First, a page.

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Congress To Oversee Puerto Rico Financial Board

House Republicans are preparing draft legislation that will create a Financial Board to help the Commonwealth of Puerto Rico to oversee control of it’s financial obligations and help the island to deal with over $70 billion in debts.

The draft legislation, known as the “Puerto Rico Oversight, Management, and Economic Stability Act” or PROMESA, does not provide Puerto Rico with Chapter 9 Bankruptcy Protection, as they had requested in the past. Instead, the draft calls for a five person board to be designated by the President of the United States and that will have limited access and non-voting powers, to both the Governor and the Treasury Secretary of the island.

However, the legislation is being challenged by Puerto Rico’s administration, led by Governor Alejandro Garcia Padilla, while the Democrats in Congress had been asking for a restructuring framework, with no cost for the US taxpayers.

Puerto Rico, being a US Territory, cannot declare bankruptcy protection under Chapter 9, like States can. The legislation has also raised questions over the fact that since the 1950’s, Puerto Rico was approved to draft their own constitution and was given sovereign powers. Although Congress still can legislate laws in Puerto Rico as with any U.S. territory, like Guam and the U.S. Virgin Islands.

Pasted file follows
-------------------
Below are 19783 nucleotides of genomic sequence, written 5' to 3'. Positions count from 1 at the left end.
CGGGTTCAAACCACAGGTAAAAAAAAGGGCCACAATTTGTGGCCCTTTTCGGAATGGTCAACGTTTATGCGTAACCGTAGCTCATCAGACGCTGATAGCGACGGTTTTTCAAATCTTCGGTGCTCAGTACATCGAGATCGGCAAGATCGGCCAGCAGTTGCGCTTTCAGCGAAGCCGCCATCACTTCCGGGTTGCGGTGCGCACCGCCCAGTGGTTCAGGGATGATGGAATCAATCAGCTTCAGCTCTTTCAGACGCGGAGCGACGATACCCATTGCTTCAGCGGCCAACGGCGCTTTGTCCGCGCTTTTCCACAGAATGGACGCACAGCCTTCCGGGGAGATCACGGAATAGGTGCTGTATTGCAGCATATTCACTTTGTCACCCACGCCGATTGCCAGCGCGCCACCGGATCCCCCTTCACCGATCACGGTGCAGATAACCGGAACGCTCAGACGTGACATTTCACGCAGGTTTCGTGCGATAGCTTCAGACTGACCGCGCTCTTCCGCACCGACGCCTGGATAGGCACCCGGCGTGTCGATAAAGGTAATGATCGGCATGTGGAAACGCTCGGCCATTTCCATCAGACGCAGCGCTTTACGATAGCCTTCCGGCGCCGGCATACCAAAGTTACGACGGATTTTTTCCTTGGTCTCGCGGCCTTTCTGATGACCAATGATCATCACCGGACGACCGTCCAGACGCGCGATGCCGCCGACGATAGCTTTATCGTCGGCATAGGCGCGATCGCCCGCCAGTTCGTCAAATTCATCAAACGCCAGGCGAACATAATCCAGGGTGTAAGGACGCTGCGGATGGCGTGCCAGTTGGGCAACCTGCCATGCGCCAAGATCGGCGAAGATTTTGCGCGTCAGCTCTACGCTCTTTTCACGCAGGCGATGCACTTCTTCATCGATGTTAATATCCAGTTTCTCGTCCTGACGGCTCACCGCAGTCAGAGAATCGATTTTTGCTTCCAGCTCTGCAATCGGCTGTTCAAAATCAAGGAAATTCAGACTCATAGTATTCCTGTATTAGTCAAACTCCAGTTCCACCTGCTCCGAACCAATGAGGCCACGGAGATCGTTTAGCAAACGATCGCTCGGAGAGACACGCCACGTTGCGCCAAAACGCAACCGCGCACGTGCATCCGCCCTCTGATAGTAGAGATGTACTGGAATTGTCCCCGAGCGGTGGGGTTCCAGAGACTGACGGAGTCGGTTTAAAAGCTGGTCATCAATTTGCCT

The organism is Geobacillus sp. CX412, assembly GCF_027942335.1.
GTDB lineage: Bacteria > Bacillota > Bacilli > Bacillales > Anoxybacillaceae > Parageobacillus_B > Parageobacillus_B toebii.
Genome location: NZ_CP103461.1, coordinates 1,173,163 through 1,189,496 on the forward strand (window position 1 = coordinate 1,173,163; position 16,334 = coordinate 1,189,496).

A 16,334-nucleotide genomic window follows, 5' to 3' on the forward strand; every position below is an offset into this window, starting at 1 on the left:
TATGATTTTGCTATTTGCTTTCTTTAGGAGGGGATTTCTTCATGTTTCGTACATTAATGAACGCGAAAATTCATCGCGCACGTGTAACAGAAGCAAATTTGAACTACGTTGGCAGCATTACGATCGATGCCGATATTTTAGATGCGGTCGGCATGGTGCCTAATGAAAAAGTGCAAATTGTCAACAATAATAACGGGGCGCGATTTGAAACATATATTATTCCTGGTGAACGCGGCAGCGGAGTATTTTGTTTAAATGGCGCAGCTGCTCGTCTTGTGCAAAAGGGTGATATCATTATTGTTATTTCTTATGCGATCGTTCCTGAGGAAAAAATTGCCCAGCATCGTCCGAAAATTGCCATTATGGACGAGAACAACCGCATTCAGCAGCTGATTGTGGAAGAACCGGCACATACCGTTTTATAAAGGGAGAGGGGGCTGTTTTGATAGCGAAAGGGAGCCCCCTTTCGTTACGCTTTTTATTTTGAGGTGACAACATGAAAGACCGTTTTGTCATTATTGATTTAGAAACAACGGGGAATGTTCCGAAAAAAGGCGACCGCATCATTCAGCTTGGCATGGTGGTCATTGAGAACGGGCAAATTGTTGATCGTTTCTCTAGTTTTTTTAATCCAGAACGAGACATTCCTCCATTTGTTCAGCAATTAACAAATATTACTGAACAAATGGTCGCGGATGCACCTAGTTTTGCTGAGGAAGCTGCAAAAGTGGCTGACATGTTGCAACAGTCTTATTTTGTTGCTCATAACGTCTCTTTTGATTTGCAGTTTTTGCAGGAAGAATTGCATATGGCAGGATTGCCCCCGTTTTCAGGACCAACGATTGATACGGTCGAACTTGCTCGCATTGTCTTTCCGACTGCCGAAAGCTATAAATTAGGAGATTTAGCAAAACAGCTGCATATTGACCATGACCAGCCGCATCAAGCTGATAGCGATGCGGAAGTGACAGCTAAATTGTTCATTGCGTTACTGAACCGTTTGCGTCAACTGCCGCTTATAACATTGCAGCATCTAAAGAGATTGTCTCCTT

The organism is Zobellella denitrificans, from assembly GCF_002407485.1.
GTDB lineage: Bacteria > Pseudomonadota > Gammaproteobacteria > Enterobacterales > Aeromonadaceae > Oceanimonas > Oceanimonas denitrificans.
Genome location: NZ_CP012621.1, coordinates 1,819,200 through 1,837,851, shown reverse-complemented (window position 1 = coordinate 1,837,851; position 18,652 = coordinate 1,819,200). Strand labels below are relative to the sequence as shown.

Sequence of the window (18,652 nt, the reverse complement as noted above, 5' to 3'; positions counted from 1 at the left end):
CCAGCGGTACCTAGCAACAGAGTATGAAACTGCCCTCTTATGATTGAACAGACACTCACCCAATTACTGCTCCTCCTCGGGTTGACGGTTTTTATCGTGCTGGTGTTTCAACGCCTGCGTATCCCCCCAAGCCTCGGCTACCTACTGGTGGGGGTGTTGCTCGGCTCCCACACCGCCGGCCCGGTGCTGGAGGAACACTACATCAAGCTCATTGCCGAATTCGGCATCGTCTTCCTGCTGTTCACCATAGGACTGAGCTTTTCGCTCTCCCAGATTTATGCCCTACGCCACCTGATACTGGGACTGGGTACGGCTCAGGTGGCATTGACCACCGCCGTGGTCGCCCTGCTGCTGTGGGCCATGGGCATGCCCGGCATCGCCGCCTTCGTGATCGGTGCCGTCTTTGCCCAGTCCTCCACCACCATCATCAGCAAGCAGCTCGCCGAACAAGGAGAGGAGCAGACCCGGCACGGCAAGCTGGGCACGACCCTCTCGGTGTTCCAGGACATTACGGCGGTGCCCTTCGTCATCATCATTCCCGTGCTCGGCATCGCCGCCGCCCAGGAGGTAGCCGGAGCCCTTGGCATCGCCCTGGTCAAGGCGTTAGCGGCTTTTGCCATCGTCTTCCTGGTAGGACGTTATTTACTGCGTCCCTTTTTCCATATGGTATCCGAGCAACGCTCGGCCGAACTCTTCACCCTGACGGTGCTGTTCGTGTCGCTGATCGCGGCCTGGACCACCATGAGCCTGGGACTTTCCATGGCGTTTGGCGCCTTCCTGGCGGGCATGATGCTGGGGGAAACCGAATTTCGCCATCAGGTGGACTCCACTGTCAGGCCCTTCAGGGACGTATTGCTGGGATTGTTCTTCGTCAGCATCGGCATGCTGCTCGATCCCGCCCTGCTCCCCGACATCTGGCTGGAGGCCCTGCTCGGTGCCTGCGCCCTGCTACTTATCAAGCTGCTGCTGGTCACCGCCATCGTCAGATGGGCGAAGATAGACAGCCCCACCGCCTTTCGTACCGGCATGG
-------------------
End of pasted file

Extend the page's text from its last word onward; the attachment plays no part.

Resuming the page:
Last October, President Obama asked Congress to consider extending Chapter 9 protection to Puerto Rico’s municipalities.  The draft itself does not changes any US Laws in regards to who can request bankruptcy protection.

Puerto Rico’s Resident Commissioner Pedro Pierluisi, a non-voting delegate for the island in Congress, stated that the bill itself, is a continuation of the colonial relationship that the U.S. has imposed in Puerto Rico, since the island was invaded in 1898, during the Hispanic American War against Spain.

Pro-Independence leadership also called for rejection of the legislation, since it does not recognize the sovereignty that was given to the Puerto Ricans to decide their course of action on how to deal with the current crisis.

(Image: AFP)

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